Cultural Diversity and Nursing Flashcards Preview

Introduction To Nursing > Cultural Diversity and Nursing > Flashcards

Flashcards in Cultural Diversity and Nursing Deck (38):
1

Why do you think it is important to examine our own culture in relation to health & illness?

to beware of culture imposition (imposing your culture on someone else)

2

Why do you think it would be important to examine our patients’ own cultural beliefs?

moral imagination; imagine what its like to be in another person's situation

3

What is culture?

The learned, shared, & transmitted values, beliefs, norms, & life way practices of a particular group that guide thinking, decisions, & actions in patterned ways.

4

What is cultural diversity based on?

ethnicity, religion, language, education, skills

5

What does culture affect?

ways of perceiving, behaving, & evaluating the world, & serves as a guide for people’s values, beliefs, & practices, including those related to health & illness

6

What does stereotyping mean?

making an assumption of a culture. racial profiling

7

What is ethnicity?

Refers to groups whose members feel a sense of common identity.

Share a common social and cultural heritage
Common language, history, physical characteristics and geographical space.
Beware of ethnocentrism !

8

What is ethnocentrism?

Is a tendency of individuals to believe that their way of viewing and responding to the world is the most correct, natural, and superior

9

What is the Transcultural Assessment Model?

Underlying premise : each person is culturally unique and should be assessed according to 6 cultural phenomena: communication, space, social organization, time, environmental control, and biological variations.

10

what is the goal of transcultural assessment model?

Aims to provide care appropriate to those cultures (culturally ‘congruent’/ ‘competent’ care)* must take into account the person’s culture so as to improve nursing care & patient well-being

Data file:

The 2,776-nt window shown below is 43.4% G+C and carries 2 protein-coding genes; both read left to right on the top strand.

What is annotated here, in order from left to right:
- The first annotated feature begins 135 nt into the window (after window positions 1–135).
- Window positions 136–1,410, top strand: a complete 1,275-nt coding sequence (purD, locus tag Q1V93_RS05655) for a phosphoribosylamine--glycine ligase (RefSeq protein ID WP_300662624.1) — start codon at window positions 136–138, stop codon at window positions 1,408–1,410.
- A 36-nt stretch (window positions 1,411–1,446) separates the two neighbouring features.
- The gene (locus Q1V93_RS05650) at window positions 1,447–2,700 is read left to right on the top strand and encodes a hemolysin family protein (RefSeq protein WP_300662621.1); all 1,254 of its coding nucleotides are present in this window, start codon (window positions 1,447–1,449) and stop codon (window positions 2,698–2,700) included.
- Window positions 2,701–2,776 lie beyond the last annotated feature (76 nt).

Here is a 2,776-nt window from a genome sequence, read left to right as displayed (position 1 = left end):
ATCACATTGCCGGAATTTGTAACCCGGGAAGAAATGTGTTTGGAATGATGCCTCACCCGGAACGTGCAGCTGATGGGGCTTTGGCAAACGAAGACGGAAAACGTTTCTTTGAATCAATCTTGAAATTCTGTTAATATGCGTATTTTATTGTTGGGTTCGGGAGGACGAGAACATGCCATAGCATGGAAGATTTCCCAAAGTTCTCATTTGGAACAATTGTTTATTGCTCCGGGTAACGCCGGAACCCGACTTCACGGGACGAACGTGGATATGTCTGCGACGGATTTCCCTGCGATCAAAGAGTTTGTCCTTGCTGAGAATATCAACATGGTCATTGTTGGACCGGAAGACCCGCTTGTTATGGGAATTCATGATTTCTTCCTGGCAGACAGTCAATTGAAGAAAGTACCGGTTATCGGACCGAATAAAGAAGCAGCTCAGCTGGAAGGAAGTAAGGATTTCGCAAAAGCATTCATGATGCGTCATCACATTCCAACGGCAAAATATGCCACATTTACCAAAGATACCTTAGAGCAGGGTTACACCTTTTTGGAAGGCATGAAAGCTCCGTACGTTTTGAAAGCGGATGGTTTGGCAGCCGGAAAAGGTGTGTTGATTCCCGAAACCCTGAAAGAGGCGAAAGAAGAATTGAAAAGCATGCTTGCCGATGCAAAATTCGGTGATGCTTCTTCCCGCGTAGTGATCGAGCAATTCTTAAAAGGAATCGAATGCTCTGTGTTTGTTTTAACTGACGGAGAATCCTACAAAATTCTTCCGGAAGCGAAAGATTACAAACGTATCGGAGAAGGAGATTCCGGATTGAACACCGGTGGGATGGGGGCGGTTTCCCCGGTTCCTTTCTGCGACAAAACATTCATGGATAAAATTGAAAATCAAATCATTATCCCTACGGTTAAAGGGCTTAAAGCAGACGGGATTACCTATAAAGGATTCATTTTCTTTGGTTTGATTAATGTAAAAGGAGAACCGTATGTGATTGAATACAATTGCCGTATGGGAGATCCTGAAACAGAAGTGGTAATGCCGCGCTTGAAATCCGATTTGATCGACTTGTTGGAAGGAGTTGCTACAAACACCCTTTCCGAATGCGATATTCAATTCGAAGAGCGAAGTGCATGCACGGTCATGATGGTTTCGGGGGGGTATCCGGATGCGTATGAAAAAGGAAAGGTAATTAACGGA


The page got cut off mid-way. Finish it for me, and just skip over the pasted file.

11

what are the 6 cultural phenomena?

communication
space
social organization
time
environmental control
biological variations.

12

What is cultural competent care?

offers a means to assess patient’s unique health care needs including their specific cultural health practices.


It is the provision of health care across cultural boundaries & takes into account the context in which the patient lives, as well as the situations in which the patient’s health problems arise.

13

Cultural competence is the application of?

knowledge
skill
attitude
personal attribute

provide appropriate care & services in relation to cultural characteristics of their patients …includes valuing diversity, knowing about cultural mores & traditions of the populations being served & being sensitive to these while caring for the individual

14

competent?

Understands & attends to patient’s
situation & recognizes that this is a complex combination of knowledge, attitudes, & skill

15

appropriate?

Nurse applies the underlying background knowledge that must be possessed to provide patients with holistic cultural care

16

sensitive?

Nurse possess constructive & open attitude toward health traditions observed among diverse cultural groups.

17

What is the goal of cultural assessment?

generate from patients themselves significant information that will enable culturally congruent care

18

How did Leininger define transcultural nursing?

to provide meaningful & effective nursing care to patients according to their culture, values, & health & illness contexts

19

What was the goal of Leininger's sunrise model?

Create a nurse-patient partnership that ensures accurate assessment, needs & goals of the patient based on their culture

20

Leininger's goal can only be achieves by a nurse who is what?

has an open attitude, knowledge & skill to implement culturally competent care

21

What is important when providing culturally competent care?

Learn all significant rituals, customs & health practices of the major cultural groups you deal with

Include cultural assessment of patient & family in all nursing assessments

Recognize patient/families’ right to choose

Convey respect for traditional practices

22

What is the explanatory model?

culturally significant issues for caregivers

(asking patients about themselves)

23

Explanatory model according to the patient?

patient’s “set of beliefs regarding what causes his/her disease & the methods that would potentially treat his/her condition best.”

It is important to determine how the patient’s different experiences & beliefs might affect their health & health care.

24

Questions you can ask pt about based on explanatory model about their illness/care?

-What do you call the problem?
-What do you think has caused the problem?
-What do you think the sickness does to you?
-How severe is the sickness?